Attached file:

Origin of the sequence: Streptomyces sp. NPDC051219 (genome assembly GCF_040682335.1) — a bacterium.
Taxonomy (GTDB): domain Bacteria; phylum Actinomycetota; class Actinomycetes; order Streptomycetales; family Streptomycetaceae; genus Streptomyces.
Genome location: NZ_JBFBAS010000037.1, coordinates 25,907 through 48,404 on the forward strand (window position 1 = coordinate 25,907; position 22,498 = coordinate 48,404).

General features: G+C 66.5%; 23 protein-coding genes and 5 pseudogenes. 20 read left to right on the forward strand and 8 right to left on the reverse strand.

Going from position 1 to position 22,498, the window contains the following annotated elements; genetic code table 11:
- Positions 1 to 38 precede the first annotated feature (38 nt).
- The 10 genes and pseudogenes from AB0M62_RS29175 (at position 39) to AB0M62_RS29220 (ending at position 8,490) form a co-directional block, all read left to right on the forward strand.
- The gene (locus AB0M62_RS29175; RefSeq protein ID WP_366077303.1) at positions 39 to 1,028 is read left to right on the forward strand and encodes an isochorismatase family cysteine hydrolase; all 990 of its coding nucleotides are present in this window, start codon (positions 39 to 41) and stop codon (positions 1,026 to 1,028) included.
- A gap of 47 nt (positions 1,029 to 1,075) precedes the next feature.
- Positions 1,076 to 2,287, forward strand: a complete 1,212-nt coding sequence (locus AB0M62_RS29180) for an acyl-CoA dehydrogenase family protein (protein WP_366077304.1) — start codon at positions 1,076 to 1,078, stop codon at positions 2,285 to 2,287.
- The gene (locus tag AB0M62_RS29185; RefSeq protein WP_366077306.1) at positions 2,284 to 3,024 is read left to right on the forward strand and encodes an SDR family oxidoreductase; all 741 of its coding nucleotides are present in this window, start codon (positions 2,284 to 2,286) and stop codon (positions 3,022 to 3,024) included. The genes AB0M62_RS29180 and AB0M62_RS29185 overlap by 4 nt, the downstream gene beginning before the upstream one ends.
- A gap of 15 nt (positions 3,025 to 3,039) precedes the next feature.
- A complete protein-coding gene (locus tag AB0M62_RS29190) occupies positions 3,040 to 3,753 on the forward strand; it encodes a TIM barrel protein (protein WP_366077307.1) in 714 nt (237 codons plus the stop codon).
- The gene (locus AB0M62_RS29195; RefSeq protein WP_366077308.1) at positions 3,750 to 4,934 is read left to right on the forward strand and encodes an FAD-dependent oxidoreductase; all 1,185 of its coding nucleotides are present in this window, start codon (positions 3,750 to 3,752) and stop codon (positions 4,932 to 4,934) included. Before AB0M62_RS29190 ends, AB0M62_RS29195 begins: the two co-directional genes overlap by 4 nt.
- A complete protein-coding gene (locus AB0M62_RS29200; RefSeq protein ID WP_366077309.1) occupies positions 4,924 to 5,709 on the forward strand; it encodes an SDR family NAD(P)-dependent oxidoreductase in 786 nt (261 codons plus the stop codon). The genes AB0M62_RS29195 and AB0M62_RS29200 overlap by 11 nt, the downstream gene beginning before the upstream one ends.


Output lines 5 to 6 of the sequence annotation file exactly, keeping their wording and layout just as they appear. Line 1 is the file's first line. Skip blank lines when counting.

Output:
Going from position 1 to position 22,498, the window contains the following annotated elements; genetic code table 11:
- Positions 1 to 38 precede the first annotated feature (38 nt).